Officially released September 10, 2019.
In Short: the trial court abused its discretion for dismissing Husband’s motions pursuant to § 14-3 in apparent retaliation for Husband’s refusal to waive retroactivity where the delay was not unreasonable in light of Husband’s counsel’s serious illness, there was no notice that non-suit would be considered, and both parties were ready to proceed.
The Facts: The parties were divorced in 1984 via separation agreement, which provided, inter alia, that Husband pay alimony to Wife until her remarriage or death. In December 2012 Husband filed a motion for modification of alimony and a motion for contempt, arguing a substantial change in the parties’ earnings and alleging Wife refused to provide a W-2 as required by the Judgment.
In November 2014, Husband filed a motion in limine regarding certain evidence and served requests for admissions. In February 2015, Husband’s counsel was diagnosed with Parkinson’s disease. The parties entered into a June 2015 stipulation regarding the motion in limine. In December 2016 the court scheduled a status conference for January 2017. At the status conference the court scheduled the matter for a full hearing in April 2017.
At the hearing in April 2017, Wife argued both motions should be dismissed pursuant to Practice Book §§ 25-34(f) and 14-3 for failure to prosecute with reasonable diligence. In the alternative, Wife argued that Husband must waive his request for retroactivity as to the alimony modification. The trial court asked Husband if he would waive retroactivity, which Husband refused. The court then summarily dismissed both of Husband’s motion pursuant to Practice Book § 25-34(f). Wife’s counsel asked the court to delay the dismissal for a recess to discuss waiving retroactivity so the motions could go forward. Despite Husband’s counsel asserting that he did not need to discuss any waiver with his client, the court recessed stating that if retroactivity were not waived the motions would be dismissed. Husband objected that dismissal was improper because no such motion had been filed and there had been no opportunity to prepare a response. The court then vacated the dismissal and provided the parties the opportunity to brief the issues and request oral argument.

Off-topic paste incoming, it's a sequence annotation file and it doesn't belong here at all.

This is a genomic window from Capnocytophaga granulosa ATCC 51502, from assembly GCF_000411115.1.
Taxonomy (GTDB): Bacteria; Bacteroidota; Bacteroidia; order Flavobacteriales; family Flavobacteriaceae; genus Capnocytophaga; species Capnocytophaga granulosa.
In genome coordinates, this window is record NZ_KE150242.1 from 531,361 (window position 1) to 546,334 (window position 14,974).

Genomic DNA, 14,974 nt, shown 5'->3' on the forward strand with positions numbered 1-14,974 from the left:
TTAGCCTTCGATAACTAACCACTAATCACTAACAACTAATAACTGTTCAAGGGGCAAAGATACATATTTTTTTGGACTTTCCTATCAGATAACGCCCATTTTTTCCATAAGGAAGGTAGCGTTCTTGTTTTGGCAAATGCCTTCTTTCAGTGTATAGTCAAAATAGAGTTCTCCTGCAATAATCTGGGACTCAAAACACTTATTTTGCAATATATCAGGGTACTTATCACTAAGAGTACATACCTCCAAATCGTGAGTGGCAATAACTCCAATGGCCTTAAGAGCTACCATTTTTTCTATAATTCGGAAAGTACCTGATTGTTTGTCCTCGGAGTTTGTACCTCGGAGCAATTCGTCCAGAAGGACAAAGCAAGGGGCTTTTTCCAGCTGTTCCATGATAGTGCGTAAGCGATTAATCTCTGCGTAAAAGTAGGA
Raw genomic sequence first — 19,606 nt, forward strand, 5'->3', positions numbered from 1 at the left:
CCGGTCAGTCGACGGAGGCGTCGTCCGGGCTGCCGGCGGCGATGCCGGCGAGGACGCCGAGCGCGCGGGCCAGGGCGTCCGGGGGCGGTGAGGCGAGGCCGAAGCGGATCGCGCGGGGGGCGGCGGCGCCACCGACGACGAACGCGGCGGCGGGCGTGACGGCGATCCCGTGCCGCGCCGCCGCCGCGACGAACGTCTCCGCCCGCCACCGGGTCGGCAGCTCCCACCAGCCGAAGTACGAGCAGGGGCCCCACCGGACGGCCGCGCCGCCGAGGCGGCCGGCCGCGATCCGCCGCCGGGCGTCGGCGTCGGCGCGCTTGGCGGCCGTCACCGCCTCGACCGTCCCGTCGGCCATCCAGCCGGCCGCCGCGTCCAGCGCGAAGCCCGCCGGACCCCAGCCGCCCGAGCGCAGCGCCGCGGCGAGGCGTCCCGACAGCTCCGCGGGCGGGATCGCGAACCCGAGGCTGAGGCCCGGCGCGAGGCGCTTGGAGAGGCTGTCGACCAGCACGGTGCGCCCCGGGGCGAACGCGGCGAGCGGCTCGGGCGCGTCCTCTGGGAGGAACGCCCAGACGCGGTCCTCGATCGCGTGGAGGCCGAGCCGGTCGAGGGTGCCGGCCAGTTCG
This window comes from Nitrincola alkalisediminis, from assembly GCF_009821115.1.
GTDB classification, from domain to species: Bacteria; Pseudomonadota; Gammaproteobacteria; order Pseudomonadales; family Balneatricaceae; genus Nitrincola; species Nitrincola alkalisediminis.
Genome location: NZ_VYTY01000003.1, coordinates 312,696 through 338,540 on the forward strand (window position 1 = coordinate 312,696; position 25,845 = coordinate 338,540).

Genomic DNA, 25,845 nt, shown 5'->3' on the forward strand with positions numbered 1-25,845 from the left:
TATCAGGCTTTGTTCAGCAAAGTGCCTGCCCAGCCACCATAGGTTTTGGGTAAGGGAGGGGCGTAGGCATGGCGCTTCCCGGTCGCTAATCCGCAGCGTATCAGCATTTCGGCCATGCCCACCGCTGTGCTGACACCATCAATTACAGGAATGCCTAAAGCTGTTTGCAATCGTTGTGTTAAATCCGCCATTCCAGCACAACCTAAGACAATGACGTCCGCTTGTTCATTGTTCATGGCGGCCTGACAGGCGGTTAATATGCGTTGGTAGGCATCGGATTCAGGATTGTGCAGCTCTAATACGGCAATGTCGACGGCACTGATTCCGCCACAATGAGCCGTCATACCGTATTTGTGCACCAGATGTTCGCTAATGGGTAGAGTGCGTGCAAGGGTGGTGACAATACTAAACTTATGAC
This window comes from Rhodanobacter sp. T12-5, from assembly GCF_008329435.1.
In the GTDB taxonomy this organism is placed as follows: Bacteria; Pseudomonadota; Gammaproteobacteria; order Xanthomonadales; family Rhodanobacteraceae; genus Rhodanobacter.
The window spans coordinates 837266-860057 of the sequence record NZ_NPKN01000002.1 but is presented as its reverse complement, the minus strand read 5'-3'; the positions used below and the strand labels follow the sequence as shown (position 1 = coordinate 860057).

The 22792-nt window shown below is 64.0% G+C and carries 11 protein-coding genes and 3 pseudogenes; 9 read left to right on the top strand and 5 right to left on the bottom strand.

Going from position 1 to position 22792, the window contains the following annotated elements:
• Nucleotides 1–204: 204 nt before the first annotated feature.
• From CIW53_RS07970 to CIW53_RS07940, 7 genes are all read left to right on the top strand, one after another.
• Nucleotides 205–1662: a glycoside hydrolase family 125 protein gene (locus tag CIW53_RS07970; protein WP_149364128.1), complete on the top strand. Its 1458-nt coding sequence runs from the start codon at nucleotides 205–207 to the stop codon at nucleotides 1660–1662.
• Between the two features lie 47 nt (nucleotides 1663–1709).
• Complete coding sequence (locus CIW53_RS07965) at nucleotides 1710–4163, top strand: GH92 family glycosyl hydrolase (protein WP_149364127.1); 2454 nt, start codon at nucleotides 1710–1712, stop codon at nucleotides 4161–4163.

Wife thereafter filed a motion to dismiss and memorandum of law and Husband filed an objection. After argument on the motion to dismiss the court issued a memorandum of decision dismissing the motions pursuant to Practice Book § 14-3. Husband appealed.
Review of dismissal under § 14-3 is conducted for abuse of discretion. The Appellate Court held that the purpose of § 14-3 is to ensure proper movement of cases through the docket and avoid lengthy periods of inactivity and it must be implemented to advance justice. The trial court abused its discretion given the not-unreasonable year-and-a-half delay in light of diagnosis of serious illness by Husband’s counsel, the lack of notice that noncompliance would result in nonsuit, and dismissal at a hearing at which both parties were prepared to move forward. Further, the trial court’s apparent retaliation for refusal to waive retroactivity provided the appearance that dismissal was punitive in nature.
The judgment was reversed.